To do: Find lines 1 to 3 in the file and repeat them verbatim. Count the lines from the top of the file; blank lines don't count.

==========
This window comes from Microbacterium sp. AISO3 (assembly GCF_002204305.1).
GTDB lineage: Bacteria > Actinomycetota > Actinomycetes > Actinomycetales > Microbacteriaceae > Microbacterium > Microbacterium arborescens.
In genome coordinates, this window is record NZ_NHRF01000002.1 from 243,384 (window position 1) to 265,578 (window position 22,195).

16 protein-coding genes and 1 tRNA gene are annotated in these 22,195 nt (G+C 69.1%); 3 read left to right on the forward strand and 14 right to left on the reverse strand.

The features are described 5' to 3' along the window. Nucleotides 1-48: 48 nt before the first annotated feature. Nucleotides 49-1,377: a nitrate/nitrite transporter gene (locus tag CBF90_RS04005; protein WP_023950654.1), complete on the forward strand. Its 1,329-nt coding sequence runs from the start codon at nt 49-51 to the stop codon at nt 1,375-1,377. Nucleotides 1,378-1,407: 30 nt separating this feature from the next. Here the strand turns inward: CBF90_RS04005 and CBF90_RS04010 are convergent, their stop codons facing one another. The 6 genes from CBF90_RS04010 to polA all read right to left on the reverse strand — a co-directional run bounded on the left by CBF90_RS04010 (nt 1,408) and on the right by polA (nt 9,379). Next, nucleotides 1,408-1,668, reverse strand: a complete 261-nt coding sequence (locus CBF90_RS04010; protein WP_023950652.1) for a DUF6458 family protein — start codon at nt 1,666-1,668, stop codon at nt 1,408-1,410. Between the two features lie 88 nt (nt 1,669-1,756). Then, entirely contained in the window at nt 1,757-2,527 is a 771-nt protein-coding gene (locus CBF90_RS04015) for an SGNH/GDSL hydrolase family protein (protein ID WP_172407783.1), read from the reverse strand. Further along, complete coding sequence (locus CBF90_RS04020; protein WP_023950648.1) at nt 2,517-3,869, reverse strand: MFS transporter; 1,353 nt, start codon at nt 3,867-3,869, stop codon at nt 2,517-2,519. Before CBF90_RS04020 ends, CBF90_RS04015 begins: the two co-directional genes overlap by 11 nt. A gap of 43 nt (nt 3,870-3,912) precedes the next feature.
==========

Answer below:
This window comes from Microbacterium sp. AISO3 (assembly GCF_002204305.1).
GTDB lineage: Bacteria > Actinomycetota > Actinomycetes > Actinomycetales > Microbacteriaceae > Microbacterium > Microbacterium arborescens.
In genome coordinates, this window is record NZ_NHRF01000002.1 from 243,384 (window position 1) to 265,578 (window position 22,195).